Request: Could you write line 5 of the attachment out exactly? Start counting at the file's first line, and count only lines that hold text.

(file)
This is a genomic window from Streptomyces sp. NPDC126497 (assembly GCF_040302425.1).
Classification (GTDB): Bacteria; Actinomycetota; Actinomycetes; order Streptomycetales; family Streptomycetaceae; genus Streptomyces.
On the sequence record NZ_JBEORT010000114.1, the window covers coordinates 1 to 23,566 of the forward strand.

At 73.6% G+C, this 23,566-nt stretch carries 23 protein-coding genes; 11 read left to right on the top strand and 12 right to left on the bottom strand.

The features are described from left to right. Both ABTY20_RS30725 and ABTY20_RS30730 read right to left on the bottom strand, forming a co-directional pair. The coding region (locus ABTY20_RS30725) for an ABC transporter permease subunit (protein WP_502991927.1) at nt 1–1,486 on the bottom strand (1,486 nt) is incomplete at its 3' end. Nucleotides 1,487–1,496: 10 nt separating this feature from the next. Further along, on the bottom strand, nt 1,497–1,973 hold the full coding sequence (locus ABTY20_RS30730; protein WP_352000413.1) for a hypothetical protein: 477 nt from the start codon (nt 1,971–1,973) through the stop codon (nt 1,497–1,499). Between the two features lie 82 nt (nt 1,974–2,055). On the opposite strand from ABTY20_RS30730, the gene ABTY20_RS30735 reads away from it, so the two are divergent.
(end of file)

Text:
The features are described from left to right. Both ABTY20_RS30725 and ABTY20_RS30730 read right to left on the bottom strand, forming a co-directional pair. The coding region (locus ABTY20_RS30725) for an ABC transporter permease subunit (protein WP_502991927.1) at nt 1–1,486 on the bottom strand (1,486 nt) is incomplete at its 3' end. Nucleotides 1,487–1,496: 10 nt separating this feature from the next. Further along, on the bottom strand, nt 1,497–1,973 hold the full coding sequence (locus ABTY20_RS30730; protein WP_352000413.1) for a hypothetical protein: 477 nt from the start codon (nt 1,971–1,973) through the stop codon (nt 1,497–1,499). Between the two features lie 82 nt (nt 1,974–2,055). On the opposite strand from ABTY20_RS30730, the gene ABTY20_RS30735 reads away from it, so the two are divergent.